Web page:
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Trop Med Int Health. 2006 Mar;11(3):341-9.

Improved knowledge and practices among end-users of mother-to-child transmission of HIV prevention services in rural Zimbabwe.

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  • 1Institut de Santé Publique, d'Epidémiologie et de Développement, Université Victor Segalen, Bordeaux 2, Bordeaux, France.



To evaluate the influence of a prevention of mother-to-child transmission of HIV advocacy and mobilization campaign on awareness and knowledge levels within the community.


We used a knowledge, attitudes and practices survey to collect baseline data in November 2002 and again in July 2004 for evaluation purposes.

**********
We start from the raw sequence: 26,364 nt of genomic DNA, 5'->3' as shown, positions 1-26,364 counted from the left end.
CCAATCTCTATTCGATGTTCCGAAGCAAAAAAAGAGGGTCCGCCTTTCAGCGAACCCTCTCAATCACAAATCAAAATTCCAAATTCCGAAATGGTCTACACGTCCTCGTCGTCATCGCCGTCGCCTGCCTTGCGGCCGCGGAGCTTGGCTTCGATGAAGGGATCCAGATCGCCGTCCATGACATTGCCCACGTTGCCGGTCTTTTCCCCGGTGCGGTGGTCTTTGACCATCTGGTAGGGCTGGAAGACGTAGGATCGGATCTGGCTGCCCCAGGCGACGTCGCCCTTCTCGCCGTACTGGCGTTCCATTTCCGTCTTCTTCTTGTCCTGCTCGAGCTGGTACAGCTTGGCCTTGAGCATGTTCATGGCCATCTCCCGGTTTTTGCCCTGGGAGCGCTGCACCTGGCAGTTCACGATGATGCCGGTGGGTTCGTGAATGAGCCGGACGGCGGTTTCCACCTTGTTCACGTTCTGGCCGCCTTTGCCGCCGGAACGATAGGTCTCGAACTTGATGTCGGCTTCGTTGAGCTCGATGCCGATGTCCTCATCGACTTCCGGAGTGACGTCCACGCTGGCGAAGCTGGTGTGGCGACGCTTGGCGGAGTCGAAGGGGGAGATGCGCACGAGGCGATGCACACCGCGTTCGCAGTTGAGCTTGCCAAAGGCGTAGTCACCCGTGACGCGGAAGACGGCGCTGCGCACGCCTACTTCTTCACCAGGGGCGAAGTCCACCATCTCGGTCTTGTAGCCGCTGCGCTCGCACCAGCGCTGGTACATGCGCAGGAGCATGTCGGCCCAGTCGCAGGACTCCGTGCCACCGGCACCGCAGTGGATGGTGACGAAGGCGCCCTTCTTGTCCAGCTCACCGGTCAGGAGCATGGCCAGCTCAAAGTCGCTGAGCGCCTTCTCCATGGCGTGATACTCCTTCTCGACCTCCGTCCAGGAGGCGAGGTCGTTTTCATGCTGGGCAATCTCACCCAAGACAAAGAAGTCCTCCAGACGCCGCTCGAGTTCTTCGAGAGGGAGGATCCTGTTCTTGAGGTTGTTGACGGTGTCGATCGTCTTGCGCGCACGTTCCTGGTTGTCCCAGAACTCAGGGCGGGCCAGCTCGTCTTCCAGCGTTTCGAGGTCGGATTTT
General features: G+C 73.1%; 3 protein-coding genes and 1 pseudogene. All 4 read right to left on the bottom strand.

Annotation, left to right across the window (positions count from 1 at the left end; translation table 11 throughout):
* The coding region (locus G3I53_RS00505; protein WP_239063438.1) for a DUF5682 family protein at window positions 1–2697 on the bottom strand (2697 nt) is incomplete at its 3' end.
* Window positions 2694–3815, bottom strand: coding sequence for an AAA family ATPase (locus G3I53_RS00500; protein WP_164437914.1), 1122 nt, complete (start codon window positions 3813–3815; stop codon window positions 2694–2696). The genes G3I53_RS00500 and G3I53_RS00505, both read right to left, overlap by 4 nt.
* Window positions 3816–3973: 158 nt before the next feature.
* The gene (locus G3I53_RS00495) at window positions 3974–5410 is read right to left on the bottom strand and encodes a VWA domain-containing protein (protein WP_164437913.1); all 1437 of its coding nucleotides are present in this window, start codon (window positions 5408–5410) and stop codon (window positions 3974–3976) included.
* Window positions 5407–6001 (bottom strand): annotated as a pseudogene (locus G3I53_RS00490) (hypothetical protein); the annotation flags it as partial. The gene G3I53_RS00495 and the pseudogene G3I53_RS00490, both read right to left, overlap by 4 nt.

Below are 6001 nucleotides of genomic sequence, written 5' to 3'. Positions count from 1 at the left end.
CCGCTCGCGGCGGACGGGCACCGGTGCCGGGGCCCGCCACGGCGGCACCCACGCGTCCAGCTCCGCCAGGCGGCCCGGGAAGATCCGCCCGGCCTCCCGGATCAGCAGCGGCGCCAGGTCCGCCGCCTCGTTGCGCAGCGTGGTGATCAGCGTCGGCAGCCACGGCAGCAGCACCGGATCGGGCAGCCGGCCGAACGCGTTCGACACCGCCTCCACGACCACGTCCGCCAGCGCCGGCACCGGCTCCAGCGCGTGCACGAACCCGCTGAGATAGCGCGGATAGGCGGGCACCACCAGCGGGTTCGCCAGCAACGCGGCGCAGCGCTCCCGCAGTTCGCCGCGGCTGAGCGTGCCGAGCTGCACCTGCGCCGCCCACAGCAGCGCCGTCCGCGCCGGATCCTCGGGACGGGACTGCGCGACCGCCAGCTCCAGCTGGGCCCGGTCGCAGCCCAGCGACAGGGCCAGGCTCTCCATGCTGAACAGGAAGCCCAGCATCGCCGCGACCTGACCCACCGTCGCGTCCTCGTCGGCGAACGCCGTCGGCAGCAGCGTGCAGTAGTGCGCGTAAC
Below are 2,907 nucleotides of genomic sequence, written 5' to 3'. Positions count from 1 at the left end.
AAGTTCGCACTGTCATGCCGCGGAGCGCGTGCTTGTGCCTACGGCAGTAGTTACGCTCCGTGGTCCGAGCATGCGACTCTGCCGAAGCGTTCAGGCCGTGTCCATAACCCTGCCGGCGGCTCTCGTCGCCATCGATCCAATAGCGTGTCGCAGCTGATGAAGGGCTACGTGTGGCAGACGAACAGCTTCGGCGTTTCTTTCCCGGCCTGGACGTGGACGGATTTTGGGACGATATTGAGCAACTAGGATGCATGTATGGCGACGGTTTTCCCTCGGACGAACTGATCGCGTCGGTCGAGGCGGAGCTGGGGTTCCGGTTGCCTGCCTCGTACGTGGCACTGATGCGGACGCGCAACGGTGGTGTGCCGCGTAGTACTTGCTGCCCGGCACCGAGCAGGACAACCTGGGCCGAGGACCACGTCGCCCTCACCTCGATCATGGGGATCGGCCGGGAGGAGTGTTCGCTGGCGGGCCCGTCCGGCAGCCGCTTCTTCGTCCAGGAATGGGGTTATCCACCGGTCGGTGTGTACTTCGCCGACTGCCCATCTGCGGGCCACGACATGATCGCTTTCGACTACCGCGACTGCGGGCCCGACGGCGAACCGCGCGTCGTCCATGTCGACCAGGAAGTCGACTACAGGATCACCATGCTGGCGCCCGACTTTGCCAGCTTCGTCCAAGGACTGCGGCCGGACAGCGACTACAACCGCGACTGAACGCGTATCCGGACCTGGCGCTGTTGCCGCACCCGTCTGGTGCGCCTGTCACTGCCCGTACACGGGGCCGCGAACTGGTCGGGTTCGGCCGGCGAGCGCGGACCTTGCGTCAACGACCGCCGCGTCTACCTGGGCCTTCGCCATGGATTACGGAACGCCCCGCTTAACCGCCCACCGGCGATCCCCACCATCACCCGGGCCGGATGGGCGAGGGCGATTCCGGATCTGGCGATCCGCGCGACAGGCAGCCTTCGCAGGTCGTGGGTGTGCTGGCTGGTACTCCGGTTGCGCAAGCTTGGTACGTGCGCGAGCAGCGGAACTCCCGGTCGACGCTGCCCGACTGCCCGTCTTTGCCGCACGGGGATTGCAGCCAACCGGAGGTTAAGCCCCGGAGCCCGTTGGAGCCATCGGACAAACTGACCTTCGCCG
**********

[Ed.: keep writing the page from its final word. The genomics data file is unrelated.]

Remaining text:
A total of 351 women attending healthcare services were interviewed each time. The proportion of women aware of the service increased from 48.0% in 2002 to 82.8% in 2004 (OR = 4.9, 95% CI 3.3-7.3, P = 0.001). Exclusive breastfeeding was identified as a mother-to-child transmission risk factor by 27.1% in 2002 and by 55.8% of respondents in 2004 (OR = 2.9, CI 2.1-4.2, P = 0.001). Although most interviewees agreed that the prevention of sexual transmission of HIV was the best strategy for prevention of mother-to-child transmission of HIV (88.3% in 2002 and 96.4% in 2004), few reported having ever used a male condom (24.8% in 2002 vs. 29.8% in 2004, P = 0.16).


Prevention of mother-to-child transmission of HIV strategies at both individual and community level were still insufficiently understood and applied. Targeted educational messages and communication for social change need to be combined. Knowledge, attitudes and practices surveys can be used to monitor programme progress.

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